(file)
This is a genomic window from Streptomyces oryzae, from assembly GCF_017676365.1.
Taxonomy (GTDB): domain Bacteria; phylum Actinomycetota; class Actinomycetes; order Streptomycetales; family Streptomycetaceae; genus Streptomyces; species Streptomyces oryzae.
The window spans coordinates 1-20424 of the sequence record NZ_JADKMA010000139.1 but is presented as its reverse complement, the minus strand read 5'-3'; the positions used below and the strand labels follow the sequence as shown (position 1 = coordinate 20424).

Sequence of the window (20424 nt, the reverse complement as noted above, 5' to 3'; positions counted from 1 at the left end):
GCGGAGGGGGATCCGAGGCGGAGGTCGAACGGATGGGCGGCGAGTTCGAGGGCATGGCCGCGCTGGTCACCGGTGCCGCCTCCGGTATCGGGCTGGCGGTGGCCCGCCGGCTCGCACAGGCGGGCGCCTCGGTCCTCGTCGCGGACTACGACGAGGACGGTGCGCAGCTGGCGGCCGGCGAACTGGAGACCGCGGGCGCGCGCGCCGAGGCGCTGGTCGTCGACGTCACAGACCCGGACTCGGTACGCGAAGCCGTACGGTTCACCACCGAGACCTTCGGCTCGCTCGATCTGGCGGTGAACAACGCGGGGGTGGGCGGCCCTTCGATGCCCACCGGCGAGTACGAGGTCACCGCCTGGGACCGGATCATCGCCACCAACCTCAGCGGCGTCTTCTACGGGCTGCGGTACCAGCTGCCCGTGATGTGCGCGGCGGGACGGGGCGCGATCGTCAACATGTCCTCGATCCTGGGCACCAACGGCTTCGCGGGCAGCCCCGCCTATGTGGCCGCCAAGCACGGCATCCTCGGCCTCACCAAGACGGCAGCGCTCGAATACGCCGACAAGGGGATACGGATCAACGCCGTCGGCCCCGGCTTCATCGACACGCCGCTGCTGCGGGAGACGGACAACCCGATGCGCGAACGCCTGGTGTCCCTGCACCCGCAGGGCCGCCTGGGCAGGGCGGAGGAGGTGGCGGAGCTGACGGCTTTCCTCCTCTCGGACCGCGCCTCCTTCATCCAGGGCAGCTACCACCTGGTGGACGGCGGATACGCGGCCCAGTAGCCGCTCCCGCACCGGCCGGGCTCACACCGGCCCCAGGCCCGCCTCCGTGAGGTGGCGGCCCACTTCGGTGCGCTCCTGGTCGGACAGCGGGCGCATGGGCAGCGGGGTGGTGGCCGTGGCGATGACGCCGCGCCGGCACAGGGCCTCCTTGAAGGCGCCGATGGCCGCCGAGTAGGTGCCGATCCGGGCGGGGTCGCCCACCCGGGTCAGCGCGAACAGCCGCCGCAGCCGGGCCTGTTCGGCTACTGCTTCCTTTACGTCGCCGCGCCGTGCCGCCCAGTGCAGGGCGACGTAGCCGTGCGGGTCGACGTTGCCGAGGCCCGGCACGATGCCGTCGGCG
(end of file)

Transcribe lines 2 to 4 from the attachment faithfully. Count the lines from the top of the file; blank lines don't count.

Taxonomy (GTDB): domain Bacteria; phylum Actinomycetota; class Actinomycetes; order Streptomycetales; family Streptomycetaceae; genus Streptomyces; species Streptomyces oryzae.
The window spans coordinates 1-20424 of the sequence record NZ_JADKMA010000139.1 but is presented as its reverse complement, the minus strand read 5'-3'; the positions used below and the strand labels follow the sequence as shown (position 1 = coordinate 20424).

Sequence of the window (20424 nt, the reverse complement as noted above, 5' to 3'; positions counted from 1 at the left end):